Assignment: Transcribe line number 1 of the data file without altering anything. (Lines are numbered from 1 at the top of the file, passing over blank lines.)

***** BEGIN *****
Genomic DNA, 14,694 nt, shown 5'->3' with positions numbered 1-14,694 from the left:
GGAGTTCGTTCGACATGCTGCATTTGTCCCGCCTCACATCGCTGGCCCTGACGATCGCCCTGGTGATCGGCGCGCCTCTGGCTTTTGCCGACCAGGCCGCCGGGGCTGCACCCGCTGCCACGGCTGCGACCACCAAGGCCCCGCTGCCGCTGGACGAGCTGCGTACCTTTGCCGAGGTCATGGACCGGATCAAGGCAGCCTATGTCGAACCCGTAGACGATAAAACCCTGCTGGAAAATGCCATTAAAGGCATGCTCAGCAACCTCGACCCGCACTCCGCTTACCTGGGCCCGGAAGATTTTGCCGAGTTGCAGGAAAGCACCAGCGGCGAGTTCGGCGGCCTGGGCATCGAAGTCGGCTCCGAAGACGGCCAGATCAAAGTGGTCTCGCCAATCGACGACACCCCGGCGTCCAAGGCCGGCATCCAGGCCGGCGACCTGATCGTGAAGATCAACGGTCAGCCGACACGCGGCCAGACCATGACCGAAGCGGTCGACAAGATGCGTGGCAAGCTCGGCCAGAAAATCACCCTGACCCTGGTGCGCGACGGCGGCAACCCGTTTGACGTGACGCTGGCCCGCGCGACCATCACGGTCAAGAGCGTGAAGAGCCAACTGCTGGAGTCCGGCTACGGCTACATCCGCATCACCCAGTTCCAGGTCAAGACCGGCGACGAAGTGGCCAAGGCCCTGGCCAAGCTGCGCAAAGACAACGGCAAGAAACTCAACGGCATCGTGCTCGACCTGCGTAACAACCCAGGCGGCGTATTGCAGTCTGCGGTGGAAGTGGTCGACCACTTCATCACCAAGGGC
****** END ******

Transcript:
Genomic DNA, 14,694 nt, shown 5'->3' with positions numbered 1-14,694 from the left: